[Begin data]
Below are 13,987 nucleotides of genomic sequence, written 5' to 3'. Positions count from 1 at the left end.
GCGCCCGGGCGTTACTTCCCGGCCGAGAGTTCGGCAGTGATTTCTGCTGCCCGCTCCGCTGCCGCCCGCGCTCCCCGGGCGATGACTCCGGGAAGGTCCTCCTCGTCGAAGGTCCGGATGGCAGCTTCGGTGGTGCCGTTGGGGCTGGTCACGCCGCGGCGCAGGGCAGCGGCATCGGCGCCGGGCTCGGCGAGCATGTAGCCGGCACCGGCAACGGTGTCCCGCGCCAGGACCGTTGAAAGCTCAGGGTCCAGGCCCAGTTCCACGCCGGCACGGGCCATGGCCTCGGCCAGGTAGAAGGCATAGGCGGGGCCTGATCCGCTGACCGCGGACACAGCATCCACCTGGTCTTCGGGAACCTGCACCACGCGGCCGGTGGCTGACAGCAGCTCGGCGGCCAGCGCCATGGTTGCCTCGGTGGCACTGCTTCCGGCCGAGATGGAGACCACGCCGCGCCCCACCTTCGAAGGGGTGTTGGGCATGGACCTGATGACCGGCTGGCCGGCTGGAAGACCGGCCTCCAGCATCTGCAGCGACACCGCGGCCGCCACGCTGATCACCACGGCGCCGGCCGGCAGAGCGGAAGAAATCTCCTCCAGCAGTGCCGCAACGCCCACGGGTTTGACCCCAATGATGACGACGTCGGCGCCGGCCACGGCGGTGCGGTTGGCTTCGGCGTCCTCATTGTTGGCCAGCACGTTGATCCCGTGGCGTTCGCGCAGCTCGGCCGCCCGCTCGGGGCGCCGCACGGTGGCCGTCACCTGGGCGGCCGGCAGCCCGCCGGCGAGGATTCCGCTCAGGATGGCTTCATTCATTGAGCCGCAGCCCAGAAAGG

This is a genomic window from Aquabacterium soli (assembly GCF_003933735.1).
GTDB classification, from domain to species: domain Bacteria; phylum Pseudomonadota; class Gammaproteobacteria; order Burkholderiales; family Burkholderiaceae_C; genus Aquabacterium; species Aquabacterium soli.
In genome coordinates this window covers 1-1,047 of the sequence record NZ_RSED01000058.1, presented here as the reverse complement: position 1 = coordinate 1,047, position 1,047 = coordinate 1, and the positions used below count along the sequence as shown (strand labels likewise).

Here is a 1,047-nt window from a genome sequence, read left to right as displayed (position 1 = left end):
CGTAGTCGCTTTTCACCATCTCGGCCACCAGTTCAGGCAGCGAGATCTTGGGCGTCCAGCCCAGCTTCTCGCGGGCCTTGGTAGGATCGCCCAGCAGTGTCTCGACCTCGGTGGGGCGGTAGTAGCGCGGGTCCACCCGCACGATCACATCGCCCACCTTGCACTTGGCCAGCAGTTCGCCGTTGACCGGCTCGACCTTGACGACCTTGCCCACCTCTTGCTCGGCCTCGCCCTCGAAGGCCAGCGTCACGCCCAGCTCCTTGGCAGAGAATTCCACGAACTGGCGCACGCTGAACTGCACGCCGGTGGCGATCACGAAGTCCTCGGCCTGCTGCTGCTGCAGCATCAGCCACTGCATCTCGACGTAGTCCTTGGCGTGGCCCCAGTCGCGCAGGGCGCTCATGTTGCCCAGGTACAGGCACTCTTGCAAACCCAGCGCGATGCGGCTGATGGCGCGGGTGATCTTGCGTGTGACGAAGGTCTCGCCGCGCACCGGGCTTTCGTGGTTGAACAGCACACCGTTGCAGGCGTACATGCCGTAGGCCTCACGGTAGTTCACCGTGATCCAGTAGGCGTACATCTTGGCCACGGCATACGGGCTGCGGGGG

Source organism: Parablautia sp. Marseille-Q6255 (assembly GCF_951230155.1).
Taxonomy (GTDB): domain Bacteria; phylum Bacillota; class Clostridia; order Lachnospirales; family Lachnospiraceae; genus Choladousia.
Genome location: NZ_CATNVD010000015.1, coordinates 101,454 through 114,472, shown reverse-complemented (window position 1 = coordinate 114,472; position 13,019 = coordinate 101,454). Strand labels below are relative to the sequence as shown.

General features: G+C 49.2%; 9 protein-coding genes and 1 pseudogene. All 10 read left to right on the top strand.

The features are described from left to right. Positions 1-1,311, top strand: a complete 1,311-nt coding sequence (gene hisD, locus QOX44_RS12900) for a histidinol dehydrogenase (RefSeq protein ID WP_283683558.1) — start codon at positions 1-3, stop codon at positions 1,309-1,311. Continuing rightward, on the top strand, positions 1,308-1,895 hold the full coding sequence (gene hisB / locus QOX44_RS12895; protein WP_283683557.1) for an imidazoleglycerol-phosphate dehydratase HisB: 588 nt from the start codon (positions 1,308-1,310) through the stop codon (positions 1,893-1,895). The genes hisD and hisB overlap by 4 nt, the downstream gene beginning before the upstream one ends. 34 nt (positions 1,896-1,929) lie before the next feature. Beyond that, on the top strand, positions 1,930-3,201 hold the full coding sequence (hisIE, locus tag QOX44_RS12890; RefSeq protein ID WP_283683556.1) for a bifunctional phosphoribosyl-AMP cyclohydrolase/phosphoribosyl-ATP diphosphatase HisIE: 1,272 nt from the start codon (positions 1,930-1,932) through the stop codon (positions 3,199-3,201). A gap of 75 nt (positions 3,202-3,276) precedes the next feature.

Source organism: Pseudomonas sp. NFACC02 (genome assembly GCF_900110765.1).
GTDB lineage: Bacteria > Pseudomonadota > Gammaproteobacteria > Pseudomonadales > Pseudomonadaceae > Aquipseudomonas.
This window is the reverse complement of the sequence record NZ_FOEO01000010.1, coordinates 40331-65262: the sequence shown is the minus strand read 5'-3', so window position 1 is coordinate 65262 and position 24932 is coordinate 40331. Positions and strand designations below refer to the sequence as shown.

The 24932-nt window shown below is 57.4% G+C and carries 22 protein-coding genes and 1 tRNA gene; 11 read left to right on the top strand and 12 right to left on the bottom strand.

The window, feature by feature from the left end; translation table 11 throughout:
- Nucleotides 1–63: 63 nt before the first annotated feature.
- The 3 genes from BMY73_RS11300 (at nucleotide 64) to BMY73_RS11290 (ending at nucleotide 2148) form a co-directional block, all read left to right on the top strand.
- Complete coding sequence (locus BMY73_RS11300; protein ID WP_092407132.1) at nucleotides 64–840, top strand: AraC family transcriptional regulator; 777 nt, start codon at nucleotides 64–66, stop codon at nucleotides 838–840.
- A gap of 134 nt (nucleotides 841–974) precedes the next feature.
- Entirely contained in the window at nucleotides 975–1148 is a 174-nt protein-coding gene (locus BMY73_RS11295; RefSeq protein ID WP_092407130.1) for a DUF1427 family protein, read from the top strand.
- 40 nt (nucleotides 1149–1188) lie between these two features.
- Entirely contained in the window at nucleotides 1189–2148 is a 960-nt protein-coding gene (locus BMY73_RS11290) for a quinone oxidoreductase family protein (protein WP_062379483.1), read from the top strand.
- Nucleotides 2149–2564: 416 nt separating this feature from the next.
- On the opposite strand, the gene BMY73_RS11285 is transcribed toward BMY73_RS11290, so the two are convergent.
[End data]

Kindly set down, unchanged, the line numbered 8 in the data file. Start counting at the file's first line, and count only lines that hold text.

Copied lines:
Source organism: Parablautia sp. Marseille-Q6255 (assembly GCF_951230155.1).